October 17, 2017 / 10:08 PM / 2 years ago

Canada finance minister seeks advice on conflict of interest

OTTAWA (Reuters) - Canadian Finance Minister Bill Morneau asked on Tuesday to meet with the country’s ethics watchdog, according to a letter released by his office, amid charges by opposition politicians that he has a conflict of interest because his personal holdings are not in a blind trust.

Canada's Finance Minister Bill Morneau takes part in a news conference in Ottawa, Ontario, Canada, July 18, 2017. REUTERS/Chris Wattie

Morneau, the former president of human resources management firm Morneau Shepell Inc (MSI.TO), confirmed on Monday a report by the Globe and Mail that he did not put his assets into a blind trust. Morneau said he sought the advice of Ethics Commissioner Mary Dawson to avoid conflicts of interest.

Prime Minister Justin Trudeau put his assets in a blind trust.

Questions about Morneau’s personal wealth come on top of a backlash over his attempts to reform taxes on wealthy Canadians, which has emerged as a major stumbling block for Trudeau’s two-year-old Liberal government.

In the letter Morneau said he is willing to act on any revised recommendations, including a blind trust, that Dawson may have.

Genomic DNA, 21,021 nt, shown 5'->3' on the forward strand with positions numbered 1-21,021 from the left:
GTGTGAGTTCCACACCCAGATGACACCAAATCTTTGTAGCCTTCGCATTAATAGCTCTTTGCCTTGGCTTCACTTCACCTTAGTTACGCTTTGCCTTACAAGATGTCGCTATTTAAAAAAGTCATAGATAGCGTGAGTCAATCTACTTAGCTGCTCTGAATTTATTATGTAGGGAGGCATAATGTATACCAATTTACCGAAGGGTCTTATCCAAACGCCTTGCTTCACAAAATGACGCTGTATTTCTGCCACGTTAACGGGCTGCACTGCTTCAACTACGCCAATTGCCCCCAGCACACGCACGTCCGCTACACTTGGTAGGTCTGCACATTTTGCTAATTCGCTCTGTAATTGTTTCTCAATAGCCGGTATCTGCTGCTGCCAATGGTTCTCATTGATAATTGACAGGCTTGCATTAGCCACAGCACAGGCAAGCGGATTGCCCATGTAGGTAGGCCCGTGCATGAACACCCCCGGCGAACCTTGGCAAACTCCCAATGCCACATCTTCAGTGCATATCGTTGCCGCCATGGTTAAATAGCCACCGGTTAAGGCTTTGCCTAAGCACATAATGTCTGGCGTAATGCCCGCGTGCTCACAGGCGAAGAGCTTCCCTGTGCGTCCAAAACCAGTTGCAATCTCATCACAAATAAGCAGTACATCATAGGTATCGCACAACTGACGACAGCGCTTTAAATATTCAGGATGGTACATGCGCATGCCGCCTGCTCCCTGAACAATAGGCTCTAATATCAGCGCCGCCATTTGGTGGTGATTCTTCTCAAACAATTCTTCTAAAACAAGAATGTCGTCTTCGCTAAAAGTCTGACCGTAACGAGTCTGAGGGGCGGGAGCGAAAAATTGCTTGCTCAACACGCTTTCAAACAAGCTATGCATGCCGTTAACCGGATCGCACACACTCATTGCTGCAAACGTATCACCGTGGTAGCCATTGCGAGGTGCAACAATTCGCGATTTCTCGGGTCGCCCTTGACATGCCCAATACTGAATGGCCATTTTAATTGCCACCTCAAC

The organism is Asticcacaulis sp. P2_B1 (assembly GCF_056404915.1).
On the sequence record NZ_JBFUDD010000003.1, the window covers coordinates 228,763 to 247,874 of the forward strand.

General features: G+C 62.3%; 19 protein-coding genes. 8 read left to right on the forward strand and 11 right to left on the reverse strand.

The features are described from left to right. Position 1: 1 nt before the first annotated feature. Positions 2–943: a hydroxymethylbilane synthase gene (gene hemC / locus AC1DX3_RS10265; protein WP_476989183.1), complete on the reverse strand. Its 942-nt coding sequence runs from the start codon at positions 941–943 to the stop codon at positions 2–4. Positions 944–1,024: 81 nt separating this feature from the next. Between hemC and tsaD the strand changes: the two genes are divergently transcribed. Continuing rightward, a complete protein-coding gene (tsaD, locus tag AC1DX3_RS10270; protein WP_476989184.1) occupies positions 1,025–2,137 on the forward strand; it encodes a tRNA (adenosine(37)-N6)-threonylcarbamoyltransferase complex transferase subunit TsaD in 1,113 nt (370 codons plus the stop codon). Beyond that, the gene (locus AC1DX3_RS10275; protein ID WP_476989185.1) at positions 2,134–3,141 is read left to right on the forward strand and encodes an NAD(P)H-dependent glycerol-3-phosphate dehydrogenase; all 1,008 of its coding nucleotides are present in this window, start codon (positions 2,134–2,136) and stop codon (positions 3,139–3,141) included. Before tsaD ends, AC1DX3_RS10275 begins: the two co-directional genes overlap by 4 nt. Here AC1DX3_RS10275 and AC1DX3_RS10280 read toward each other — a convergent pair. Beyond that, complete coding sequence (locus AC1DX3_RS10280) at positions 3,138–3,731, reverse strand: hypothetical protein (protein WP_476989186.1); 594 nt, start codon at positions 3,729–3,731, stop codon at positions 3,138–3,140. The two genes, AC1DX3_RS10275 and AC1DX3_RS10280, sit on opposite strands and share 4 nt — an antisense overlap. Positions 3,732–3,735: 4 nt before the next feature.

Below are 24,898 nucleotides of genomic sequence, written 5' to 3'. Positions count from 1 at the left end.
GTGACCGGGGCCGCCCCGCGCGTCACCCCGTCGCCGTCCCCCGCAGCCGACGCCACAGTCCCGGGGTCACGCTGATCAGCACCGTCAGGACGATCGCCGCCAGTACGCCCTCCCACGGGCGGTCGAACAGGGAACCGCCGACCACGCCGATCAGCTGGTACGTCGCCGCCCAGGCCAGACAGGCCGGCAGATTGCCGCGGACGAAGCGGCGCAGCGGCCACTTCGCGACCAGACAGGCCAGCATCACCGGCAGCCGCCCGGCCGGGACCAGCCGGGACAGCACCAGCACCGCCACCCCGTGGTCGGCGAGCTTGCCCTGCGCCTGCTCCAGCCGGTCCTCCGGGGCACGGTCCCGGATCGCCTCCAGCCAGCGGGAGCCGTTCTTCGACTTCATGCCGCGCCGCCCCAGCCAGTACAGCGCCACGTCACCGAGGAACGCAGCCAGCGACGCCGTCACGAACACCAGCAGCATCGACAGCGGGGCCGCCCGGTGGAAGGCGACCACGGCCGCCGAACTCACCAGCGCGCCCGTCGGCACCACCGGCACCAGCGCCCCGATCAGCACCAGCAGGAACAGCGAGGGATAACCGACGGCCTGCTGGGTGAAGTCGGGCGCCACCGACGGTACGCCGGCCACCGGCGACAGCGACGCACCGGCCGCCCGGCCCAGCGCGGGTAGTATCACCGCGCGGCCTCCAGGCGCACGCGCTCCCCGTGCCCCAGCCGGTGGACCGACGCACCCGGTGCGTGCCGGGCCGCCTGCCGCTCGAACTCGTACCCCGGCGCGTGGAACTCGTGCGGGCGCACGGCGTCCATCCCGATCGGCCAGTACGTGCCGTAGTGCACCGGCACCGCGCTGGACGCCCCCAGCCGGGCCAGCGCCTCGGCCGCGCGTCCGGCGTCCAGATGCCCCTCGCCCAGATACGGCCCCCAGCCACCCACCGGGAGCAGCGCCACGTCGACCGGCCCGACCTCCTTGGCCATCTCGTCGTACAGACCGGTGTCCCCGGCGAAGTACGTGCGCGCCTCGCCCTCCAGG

Dawson’s office did not immediately return calls for comment.

Morneau owned 2.07 million common shares in Morneau Shepell when he was elected in 2015, now worth about C$43 million, according to the Globe and Mail.

A spokesman for Morneau declined to say whether the minister holds any Morneau Shepell shares or what he did with his assets and holdings to guard against conflict of interest. The company’s most recent filings do not show Morneau holding any significant stake.

“We’ve been careful about releasing any of the minister’s personal information. That is information he has shared with the ethics commissioner, in order for her to make her recommendations,” Morneau’s spokesman, Dan Lauzon, said in an email.

Members of the opposition Conservative party repeatedly asked in the House of Commons on Tuesday whether Morneau had sold his shares in Morneau Shepell.

“The law is in place to prevent conflicts of interest, and Canadians deserve to know whether the minister is using his position to benefit his family company,” said Conservative leader Andrew Scheer.

Reporting by Andrea Hopkins and Leah Schnurr; Editing by Lisa Shumaker

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